The words “winter” and “Maine” seem like a self-evident coupling even to those who don’t live here. When I first announced my intention to move to Maine almost 40 years ago, my grandmother exclaimed, “Maine? You’ll freeze to death!”
It really isn’t so bad. In fact, one of the tricks to living happily in Maine is to learn to embrace the winter, which, in turn, will reciprocate in welcoming ways.
A preeminent grace of Maine is the broad accessibility of nature. My own town is laced with trail upon trail, coursing through pine forests, over streams, and around so-called erratics – boulders deposited during the retreat of the last glacier some 15,000 years ago. Robert Frost nailed the scene when he wrote, “The woods are lovely, dark and deep. ...”
To this end, I have made it a daily ritual to set off into the woods, where the most striking tranquility reigns: One moment I’m walking down a trafficked roadway, and the next – silence.
This time of year, the woods are transparent. The hardwoods have lost their leaves, and the understory has died back. The needle trees – pines, firs, and hemlocks – persist, but they are not enough to keep swords of sunlight from slicing in here and there, illuminating my way.
And so I step along through the snow. I am usually the only one on the trail, but as long as I keep my eyes open, I see evidence everywhere that I am not alone.
The path I tread has been beaten down by other human visitors, but to my left and right the snow is soft, deeper. Animal tracks are abundant there, and I have learned to identify them: rabbit, squirrel, chipmunk, deer, and fox. On rare occasions, I might see the bold, cleft imprint of Maine’s signature animal, the moose. Sometimes I even spot the animals themselves, but fleetingly – against the white snow, a brown or gray pelt is nothing less than an advertisement to some predator.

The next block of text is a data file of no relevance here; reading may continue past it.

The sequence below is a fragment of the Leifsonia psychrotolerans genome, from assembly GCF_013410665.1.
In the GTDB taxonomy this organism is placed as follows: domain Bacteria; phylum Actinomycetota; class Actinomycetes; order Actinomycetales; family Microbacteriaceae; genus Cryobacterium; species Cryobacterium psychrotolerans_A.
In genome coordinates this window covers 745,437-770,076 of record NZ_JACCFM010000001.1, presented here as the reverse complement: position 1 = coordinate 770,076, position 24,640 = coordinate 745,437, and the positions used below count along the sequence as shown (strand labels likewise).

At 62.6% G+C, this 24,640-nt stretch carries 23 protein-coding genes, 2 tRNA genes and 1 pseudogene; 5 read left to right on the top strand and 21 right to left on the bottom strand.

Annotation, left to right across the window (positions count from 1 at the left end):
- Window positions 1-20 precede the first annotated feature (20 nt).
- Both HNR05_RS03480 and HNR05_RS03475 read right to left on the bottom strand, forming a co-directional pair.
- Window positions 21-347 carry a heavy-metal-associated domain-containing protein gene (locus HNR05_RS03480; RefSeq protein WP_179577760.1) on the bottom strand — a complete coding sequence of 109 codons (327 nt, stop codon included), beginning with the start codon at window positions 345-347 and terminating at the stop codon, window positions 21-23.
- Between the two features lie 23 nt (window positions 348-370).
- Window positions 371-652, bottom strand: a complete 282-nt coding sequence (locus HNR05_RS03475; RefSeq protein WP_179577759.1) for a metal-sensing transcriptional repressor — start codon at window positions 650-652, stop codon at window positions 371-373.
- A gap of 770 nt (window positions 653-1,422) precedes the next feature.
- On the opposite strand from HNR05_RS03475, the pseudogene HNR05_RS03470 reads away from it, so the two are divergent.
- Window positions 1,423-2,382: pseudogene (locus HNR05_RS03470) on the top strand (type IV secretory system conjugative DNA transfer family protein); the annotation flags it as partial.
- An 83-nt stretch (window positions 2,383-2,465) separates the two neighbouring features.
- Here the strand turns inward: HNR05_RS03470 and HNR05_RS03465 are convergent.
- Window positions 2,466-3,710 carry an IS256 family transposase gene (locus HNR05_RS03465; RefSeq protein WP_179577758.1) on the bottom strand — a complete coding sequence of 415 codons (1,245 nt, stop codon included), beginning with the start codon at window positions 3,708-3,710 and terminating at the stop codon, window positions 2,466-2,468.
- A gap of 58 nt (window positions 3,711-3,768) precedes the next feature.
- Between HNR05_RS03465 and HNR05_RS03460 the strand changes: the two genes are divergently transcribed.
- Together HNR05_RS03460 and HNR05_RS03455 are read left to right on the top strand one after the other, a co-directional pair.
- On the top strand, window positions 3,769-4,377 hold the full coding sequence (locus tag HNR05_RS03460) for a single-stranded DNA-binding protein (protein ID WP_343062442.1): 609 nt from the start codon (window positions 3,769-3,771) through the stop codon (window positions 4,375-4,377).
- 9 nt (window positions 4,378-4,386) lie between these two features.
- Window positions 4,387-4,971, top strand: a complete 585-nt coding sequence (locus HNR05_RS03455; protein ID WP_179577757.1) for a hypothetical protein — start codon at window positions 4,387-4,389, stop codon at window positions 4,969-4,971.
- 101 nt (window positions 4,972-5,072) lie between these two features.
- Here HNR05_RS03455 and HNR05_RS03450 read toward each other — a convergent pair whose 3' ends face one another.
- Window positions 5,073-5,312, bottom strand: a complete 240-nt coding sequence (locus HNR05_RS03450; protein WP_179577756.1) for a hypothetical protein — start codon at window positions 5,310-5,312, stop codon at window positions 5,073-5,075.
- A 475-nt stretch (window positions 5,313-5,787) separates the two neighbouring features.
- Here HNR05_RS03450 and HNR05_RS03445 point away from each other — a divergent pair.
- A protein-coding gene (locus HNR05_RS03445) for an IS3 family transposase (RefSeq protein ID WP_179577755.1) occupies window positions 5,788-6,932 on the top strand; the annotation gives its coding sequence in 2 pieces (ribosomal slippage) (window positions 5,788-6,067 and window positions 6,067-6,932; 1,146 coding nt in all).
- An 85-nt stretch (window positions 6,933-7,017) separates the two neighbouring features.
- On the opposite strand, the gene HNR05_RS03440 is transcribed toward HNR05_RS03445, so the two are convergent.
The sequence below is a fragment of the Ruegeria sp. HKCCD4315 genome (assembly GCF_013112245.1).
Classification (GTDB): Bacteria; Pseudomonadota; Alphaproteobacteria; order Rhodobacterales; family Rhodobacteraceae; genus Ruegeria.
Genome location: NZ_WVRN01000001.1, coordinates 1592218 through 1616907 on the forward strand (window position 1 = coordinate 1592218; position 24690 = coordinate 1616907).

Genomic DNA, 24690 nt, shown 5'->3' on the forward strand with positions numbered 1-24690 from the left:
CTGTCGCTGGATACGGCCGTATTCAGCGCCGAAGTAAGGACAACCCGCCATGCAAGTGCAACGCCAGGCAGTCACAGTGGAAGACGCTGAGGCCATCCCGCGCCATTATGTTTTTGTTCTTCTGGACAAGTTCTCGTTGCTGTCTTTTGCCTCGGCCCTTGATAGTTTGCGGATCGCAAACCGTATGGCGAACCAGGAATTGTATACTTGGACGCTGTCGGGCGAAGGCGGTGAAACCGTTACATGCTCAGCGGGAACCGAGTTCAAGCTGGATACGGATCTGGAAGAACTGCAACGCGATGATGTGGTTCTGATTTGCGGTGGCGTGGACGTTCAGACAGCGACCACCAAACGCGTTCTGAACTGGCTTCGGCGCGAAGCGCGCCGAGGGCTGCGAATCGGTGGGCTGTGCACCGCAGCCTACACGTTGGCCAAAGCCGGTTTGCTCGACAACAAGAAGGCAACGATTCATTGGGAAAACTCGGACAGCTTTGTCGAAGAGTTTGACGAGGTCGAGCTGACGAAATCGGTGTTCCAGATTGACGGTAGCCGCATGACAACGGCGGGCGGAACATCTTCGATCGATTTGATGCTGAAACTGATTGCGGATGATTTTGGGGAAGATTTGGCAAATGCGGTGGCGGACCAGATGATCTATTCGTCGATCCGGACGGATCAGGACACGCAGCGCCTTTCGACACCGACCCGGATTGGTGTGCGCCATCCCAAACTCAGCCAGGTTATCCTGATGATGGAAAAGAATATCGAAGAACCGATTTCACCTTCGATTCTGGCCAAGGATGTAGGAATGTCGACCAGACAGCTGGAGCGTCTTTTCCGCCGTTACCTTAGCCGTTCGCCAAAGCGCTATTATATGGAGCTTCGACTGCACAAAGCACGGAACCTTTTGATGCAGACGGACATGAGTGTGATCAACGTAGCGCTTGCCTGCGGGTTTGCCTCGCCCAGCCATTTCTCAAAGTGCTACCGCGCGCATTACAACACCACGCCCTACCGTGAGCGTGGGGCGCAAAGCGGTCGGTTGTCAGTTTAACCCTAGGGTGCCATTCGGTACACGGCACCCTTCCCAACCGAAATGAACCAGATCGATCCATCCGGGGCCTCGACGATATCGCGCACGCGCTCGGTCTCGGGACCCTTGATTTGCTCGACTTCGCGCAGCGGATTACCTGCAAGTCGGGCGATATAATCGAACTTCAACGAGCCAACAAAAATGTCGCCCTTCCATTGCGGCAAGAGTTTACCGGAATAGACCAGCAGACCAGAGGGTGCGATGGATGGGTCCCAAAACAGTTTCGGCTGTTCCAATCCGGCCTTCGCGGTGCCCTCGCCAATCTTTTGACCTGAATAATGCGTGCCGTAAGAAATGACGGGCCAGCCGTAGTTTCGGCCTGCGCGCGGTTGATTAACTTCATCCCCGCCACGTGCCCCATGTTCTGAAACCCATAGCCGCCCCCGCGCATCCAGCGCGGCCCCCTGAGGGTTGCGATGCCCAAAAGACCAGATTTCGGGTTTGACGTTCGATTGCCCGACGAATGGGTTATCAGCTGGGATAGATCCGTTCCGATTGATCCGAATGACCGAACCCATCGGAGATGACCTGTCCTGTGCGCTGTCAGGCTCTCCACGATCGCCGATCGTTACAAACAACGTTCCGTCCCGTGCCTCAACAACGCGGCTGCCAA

Lifting my eyes from the forest floor, I see more evidence of animal industry: the occasional dead tree trunk riddled with holes. I’ve learned to read these as well. The long, oval hollows are products of the pileated woodpecker; the rounder ones are drilled out by the hairy woodpecker. Even the small, tame, demure chickadee, Maine’s state bird, is capable of boring a hole in a rotting log to make its home.
All of this reminds me that the woods were not created exclusively for me. I am part of a community. I look to the canopy of the tree cover and there, perched on the highest limb, is a sharp-shinned hawk, as aware of me as I am of it.
I cross over a stream on a simple bridge constructed by the trail-keepers. Below me, beavers have built a dam. I sometimes feel that, if I were to pause and sit down on a rock, all of these forest denizens would arise and gather around me, as if to ask, “So what do you think?”
What I think now is what I thought at the outset of my walk: “The woods are lovely, dark and deep. ...” If it were mine to complete the verse on my own terms, I would add, “and I have company to keep.”
The forecast tonight is for more snow, but abiding temperatures. I’m already eager to get back into the woods, to see what my companions are up to.